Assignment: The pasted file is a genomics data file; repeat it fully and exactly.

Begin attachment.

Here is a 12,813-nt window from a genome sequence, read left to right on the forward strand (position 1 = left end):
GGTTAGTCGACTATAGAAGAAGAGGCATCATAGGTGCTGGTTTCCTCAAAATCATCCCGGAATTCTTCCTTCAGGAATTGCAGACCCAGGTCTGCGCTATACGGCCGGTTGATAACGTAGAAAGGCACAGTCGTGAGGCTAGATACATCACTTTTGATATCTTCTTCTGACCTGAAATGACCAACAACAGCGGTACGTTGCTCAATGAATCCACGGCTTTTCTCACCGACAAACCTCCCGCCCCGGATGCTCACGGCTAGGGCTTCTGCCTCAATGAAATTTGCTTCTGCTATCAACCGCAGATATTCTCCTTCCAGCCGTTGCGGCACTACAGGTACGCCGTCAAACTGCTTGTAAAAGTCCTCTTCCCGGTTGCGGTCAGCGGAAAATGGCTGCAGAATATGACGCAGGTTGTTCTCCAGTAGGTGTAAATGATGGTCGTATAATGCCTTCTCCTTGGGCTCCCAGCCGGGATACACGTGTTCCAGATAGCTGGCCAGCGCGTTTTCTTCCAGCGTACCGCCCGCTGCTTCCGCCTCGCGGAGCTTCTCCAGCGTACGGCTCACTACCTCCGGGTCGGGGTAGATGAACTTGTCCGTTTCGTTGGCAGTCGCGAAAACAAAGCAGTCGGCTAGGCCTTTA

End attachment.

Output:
Here is a 12,813-nt window from a genome sequence, read left to right on the forward strand (position 1 = left end):
GGTTAGTCGACTATAGAAGAAGAGGCATCATAGGTGCTGGTTTCCTCAAAATCATCCCGGAATTCTTCCTTCAGGAATTGCAGACCCAGGTCTGCGCTATACGGCCGGTTGATAACGTAGAAAGGCACAGTCGTGAGGCTAGATACATCACTTTTGATATCTTCTTCTGACCTGAAATGACCAACAACAGCGGTACGTTGCTCAATGAATCCACGGCTTTTCTCACCGACAAACCTCCCGCCCCGGATGCTCACGGCTAGGGCTTCTGCCTCAATGAAATTTGCTTCTGCTATCAACCGCAGATATTCTCCTTCCAGCCGTTGCGGCACTACAGGTACGCCGTCAAACTGCTTGTAAAAGTCCTCTTCCCGGTTGCGGTCAGCGGAAAATGGCTGCAGAATATGACGCAGGTTGTTCTCCAGTAGGTGTAAATGATGGTCGTATAATGCCTTCTCCTTGGGCTCCCAGCCGGGATACACGTGTTCCAGATAGCTGGCCAGCGCGTTTTCTTCCAGCGTACCGCCCGCTGCTTCCGCCTCGCGGAGCTTCTCCAGCGTACGGCTCACTACCTCCGGGTCGGGGTAGATGAACTTGTCCGTTTCGTTGGCAGTCGCGAAAACAAAGCAGTCGGCTAGGCCTTTA